Posted by poodle at 1:26 PM
Today, during my math class, I spent the entire hour and a half daydreaming about having a man. Not anybody in particular. Any man would do. I spotted a really hot boy in the computer lab yesterday, and afterwards spent an unjustifiably lengthy amount of time thinking about him. What is causing this sudden desperate need for a lover? I've never been the kind of girl who always has to have a boyfriend. In fact, I've only had one, MAYBE two actual boyfriends in my whole life. I've always been content knowing that, one day, I will find true love, and until then, have been happy living my life single. (With a few dates mixed in there, of course.) So why is it all of a sudden IMPOSSIBLE for me to concentrate on anything besides the opposite sex? Is it the physiological effect of my body screaming at me to, "HURRY, procreate before your prime child-bearing years have slipped away!" Or is it the fact that the man that I so recently fell in love with is now 2000 miles away (and not coming back)? NO! While these factors undoubtedly contribute to the display of my desperate-I-must-have-a-man behavior as of late, the main reason for these horrifying and, yes, truly embarrassing feelings is the fact that there are NO OPTIONS. And I'm not being dramatic here. There really are zero men.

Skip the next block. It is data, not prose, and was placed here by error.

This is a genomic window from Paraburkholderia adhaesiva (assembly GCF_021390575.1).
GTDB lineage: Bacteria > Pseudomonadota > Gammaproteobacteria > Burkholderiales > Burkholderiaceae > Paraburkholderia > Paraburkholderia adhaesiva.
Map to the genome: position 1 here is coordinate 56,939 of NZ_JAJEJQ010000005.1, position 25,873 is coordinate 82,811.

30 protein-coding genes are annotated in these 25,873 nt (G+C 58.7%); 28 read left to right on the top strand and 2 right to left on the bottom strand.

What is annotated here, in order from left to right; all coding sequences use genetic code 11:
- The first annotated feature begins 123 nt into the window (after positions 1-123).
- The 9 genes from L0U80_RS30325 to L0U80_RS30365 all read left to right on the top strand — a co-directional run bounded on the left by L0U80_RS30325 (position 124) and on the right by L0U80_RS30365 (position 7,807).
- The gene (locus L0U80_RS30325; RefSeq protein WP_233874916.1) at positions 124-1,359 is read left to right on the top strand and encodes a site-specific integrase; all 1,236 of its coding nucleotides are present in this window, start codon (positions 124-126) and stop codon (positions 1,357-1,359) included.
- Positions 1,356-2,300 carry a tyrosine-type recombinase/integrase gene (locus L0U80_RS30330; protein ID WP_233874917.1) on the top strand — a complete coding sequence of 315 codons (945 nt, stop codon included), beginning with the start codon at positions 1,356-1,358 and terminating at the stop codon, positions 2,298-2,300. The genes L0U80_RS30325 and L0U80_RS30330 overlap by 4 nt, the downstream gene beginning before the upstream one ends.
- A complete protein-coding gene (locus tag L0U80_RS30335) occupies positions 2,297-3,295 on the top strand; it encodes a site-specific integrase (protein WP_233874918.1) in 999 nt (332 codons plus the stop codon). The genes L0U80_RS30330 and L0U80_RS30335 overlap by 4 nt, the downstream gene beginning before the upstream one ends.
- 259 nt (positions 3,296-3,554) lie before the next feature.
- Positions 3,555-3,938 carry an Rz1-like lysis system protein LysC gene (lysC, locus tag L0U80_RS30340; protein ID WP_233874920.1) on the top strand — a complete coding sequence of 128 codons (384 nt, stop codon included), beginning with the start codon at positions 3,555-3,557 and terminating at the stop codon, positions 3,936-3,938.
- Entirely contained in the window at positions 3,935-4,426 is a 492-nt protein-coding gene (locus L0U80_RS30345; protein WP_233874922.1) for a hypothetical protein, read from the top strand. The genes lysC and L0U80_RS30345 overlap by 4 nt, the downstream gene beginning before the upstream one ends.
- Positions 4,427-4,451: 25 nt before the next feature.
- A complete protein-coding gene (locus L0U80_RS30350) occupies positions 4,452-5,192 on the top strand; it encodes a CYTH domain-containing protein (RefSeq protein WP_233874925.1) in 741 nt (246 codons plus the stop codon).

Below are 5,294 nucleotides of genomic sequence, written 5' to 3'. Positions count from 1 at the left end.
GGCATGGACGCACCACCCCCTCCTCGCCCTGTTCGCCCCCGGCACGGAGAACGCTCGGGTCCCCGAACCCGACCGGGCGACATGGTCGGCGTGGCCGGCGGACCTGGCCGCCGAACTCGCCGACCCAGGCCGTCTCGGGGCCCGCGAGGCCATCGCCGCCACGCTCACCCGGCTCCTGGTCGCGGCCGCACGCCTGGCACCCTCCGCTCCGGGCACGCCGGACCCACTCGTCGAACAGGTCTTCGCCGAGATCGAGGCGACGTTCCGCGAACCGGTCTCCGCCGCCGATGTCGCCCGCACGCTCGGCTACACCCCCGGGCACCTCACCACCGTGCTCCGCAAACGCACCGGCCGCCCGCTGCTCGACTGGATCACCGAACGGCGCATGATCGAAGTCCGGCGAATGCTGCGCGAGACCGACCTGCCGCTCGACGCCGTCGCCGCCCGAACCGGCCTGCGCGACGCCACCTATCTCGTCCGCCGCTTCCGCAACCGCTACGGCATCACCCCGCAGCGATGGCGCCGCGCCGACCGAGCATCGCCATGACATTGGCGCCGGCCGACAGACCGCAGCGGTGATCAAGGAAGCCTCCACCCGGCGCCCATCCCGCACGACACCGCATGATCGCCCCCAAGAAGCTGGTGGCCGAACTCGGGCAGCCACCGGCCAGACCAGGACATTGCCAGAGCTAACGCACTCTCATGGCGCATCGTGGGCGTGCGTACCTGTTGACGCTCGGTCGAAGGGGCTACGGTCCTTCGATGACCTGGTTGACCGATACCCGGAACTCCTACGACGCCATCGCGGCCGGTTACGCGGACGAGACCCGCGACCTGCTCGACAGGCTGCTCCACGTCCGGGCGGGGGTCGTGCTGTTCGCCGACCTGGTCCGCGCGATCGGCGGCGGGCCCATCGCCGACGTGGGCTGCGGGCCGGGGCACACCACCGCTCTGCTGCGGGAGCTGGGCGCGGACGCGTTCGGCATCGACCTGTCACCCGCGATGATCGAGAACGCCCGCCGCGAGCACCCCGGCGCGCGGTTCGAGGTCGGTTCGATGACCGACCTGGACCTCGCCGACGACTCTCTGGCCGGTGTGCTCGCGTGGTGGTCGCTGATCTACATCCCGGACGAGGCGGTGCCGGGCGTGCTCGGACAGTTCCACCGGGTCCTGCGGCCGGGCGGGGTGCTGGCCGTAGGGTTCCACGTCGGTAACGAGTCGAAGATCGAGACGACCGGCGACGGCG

Okay, so I realize it's my own fault. I knowingly moved to podunk, barely-made-it-on-the-map Pennsylvania. But at the time, it seemed like the perfect scheme. I was the new girl, and since there's a serious lack of eligible females in this town as well, I got more than my share of attention from the small, slightly dorky, yet well-meaning male population. Just when I was running out of options, Derek moved into town. I had it made.
Then this year happened.